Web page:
, Volume 136, Issue 3, pp 357-369

Internalization of odorant-binding proteins into the mouse olfactory epithelium

Rent the article at a discount

Rent now

* Final gross prices may vary according to local VAT.

Get Access

Abstract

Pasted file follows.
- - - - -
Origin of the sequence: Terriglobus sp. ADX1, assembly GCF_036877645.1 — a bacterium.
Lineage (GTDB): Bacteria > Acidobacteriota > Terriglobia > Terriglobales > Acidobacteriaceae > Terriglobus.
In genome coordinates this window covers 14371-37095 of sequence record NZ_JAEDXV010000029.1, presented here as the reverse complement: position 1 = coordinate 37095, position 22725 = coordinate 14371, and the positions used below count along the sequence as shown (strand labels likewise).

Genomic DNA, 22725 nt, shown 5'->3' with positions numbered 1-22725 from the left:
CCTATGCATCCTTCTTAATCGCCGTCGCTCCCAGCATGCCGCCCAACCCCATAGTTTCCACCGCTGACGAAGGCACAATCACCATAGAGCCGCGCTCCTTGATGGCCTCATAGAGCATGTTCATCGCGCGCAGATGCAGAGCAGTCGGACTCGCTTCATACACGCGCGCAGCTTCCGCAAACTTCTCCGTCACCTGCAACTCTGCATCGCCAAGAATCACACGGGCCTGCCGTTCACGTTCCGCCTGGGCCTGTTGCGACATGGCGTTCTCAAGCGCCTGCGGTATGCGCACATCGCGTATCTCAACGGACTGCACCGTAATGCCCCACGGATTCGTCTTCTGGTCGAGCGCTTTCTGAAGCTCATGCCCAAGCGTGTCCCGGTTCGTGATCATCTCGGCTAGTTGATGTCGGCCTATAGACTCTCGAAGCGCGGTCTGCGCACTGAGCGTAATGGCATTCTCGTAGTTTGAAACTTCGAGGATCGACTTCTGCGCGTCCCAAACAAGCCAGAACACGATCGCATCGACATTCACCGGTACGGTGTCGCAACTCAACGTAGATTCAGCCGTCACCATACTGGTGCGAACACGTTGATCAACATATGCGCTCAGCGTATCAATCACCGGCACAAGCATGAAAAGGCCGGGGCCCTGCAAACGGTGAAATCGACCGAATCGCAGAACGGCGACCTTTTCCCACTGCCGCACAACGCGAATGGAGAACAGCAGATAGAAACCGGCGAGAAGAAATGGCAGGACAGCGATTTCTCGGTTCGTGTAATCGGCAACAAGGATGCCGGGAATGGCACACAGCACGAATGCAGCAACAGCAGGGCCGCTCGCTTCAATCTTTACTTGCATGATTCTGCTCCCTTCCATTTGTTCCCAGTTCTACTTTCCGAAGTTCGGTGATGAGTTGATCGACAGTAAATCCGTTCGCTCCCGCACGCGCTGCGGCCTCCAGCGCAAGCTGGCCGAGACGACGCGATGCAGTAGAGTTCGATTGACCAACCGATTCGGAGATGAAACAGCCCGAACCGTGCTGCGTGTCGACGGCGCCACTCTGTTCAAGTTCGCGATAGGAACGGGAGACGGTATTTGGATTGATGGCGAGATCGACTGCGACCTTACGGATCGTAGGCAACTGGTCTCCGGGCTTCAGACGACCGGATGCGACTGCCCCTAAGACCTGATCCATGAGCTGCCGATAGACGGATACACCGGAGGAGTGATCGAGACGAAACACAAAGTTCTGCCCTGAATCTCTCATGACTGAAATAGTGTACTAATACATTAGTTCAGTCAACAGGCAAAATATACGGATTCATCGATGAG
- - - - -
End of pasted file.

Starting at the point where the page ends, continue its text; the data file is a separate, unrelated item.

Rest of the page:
The detection of odorants in vertebrates is mediated by chemosensory neurons that reside in the olfactory epithelium of the nose. In land-living species, the hydrophobic odorous compounds inhaled by the airstream are dissolved in the nasal mucus by means of specialized globular proteins, the odorant-binding proteins (OBPs). To assure the responsiveness to odors of each inhalation, a rapid removal of odorants from the microenvironment of the receptor is essential. In order to follow the fate of OBP/odorant complexes, a recombinant OBP was fluorescently labeled, loaded with odorous compounds, and applied to the nose of a mouse. Very quickly, labeled OBP appeared inside the sustentacular cells of the epithelium. This uptake occurred only when the OBP was loaded with appropriate odorant compounds. A search for candidate transporters that could mediate such an uptake process led to the identification of the low density lipoprotein receptor Lrp2/Megalin. In the olfactory epithelium, megalin was found to be specifically expressed in sustentacular cells and the Megalin protein was located in their microvilli. In vitro studies using a cell line that expresses megalin revealed a rapid internalization of OBP/odorant complexes into lysosomes. The uptake was blocked by a Megalin inhibitor, as was the internalization of OBPs into the sustentacular cells of the olfactory epithelium. The results suggest that a Megalin-mediated internalization of OBP/odorant complexes into the sustentacular cells may represent an important mechanism for a rapid and local clearance of odorants.